LinkedIn is growing in APAC
LinkedIn now has more than 50 million users in the Asia Pacific region, and counting. Last year alone, LinkedIn gained over 7 million new users in India, and over 2 million in Australia and New Zealand. This growth is apparent across the whole region, with nine Asia Pacific countries now boasting more than a million members each: India (24+ million), Australia (5+ million), China (4+ million), Indonesia and the Philippines (2+ million each), Japan, Singapore, Malaysia, and New Zealand (1+ million each).
It’s hard to believe that LinkedIn’s first move into Southeast Asia only began a mere 3 years ago with the opening of its Asia Pacific headquarters in Singapore.
LinkedIn has also made changes to the site to make it more Asia Pacific-friendly, allowing members to choose between 6 Asian languages to use creating a growing list of Asia-based influencers. These influencers include Tony Fernandes (Group CEO, AirAsia), David Thodey (CEO & Executive Director, Telstra), Kiran Mazumdar-Shaw (Chairman & Managing Director, Biocon) and Nobuyuki Idei (Founder & CEO, Quantum Leaps, and Former Chairman & CEO, Sony).
And LinkedIn’s strategy appears to be working, with social media usage within recruitment on the rise, particularly amongst those looking to source suitable candidates for leadership positions.
LinkedIn Trends across the Region
The region’s users stem from a wide range of industries, the top five industries being IT services, telecommunications, Oil & Energy, Banking & Financial Services, and Hospitality. With such diversity within the region, unsurprisingly the LinkedIn habits across Asia Pacific vary greatly too.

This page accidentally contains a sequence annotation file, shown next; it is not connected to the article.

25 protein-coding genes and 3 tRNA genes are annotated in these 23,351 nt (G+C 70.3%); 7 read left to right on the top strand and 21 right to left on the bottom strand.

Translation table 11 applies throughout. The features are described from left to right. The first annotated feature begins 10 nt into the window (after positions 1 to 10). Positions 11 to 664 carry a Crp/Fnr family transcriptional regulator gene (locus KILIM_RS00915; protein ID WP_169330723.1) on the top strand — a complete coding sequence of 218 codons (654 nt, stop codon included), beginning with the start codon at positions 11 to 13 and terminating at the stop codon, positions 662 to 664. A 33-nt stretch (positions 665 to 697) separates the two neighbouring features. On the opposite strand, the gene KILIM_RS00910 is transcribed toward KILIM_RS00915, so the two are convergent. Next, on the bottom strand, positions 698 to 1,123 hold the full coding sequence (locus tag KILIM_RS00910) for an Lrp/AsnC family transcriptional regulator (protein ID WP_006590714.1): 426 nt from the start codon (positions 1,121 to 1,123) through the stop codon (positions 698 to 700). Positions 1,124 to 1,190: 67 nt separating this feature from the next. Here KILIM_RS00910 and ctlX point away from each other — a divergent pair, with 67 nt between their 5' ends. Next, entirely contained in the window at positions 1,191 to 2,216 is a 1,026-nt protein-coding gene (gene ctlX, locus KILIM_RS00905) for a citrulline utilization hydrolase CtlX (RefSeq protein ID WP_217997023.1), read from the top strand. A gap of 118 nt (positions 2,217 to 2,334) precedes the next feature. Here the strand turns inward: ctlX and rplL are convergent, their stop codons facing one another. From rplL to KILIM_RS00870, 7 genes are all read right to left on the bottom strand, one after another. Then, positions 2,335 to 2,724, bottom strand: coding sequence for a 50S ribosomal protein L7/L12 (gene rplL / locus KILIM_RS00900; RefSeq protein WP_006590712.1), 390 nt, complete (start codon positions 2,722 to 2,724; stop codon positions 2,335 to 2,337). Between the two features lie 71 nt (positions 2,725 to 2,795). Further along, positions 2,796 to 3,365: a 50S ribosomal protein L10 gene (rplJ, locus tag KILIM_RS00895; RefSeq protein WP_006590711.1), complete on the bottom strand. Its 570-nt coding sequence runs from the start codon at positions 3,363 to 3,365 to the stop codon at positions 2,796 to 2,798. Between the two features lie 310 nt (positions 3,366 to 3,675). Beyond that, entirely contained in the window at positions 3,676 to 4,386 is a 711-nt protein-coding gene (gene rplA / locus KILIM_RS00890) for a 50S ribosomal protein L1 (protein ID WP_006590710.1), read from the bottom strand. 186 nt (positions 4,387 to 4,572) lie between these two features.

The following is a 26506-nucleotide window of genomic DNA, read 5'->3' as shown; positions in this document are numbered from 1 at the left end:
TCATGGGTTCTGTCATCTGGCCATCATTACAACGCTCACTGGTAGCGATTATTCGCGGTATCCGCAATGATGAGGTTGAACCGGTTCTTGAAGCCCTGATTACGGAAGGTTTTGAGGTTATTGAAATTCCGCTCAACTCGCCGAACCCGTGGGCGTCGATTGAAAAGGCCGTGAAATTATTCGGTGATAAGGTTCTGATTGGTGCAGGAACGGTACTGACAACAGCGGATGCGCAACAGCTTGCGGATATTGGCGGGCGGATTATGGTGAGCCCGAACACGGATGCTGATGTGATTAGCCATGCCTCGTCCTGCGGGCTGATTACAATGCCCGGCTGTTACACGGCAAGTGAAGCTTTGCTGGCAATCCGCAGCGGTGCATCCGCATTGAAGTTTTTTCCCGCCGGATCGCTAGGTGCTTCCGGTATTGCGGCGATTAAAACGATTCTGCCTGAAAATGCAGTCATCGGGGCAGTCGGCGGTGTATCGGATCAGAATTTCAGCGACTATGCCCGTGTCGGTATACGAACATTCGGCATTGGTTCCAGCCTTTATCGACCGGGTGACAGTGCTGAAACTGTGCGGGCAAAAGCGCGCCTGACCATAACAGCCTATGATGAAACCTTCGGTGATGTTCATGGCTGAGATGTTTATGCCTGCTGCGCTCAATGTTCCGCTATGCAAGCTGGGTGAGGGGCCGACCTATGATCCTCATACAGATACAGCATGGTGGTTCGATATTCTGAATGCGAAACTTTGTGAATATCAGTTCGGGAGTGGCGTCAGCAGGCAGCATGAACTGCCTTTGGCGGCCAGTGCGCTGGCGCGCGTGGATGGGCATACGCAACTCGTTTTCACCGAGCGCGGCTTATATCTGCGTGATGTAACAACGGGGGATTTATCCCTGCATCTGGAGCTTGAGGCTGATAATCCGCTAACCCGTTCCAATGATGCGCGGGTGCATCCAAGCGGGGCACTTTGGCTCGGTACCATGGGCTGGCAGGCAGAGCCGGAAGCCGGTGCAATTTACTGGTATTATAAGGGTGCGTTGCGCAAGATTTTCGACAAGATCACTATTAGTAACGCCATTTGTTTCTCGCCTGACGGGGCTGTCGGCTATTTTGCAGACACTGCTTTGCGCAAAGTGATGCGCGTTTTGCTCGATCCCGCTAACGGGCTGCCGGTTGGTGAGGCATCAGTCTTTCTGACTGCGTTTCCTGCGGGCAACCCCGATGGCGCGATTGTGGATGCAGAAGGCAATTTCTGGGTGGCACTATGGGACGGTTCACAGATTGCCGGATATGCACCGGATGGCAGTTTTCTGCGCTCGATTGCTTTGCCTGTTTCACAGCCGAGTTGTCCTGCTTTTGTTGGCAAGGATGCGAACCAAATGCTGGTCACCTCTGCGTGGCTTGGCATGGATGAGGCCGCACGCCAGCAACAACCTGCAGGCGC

A typical breakdown of the region appears as follows:
Singapore: Recruiters within this country tend to have a deeper understanding of social media, with recruiters using services such as LinkedIn more frequently and effectively when sourcing for candidates compared to other APAC countries. From a total population of 5 million, more than 1 million are now LinkedIn users!
Japan: With Japan’s professional culture valuing the attributes of being discreet and modest, LinkedIn’s self-promotional, and occasionally brazen, appearance could be contributing factor as to why LinkedIn is not as prominent in this area. The corporate culture of Japan also encourages company loyalty and the idea of staying with one company for the entirety of one’s career.
Australia and New Zealand: Employer brand positioning and community development appear to be the main focus for residents here.
China: Here, LinkedIn is not alone in the professional networking market, with fierce competition from Chinese-owned sites like Tianji, which offer unique features such as compensation comparison tools and the ability to use emoticons. LinkedIn is considering further expansion into China, but have been cautious due to the Chinese government’s previous actions in blocking Facebook, Google and others in the name of censorship.


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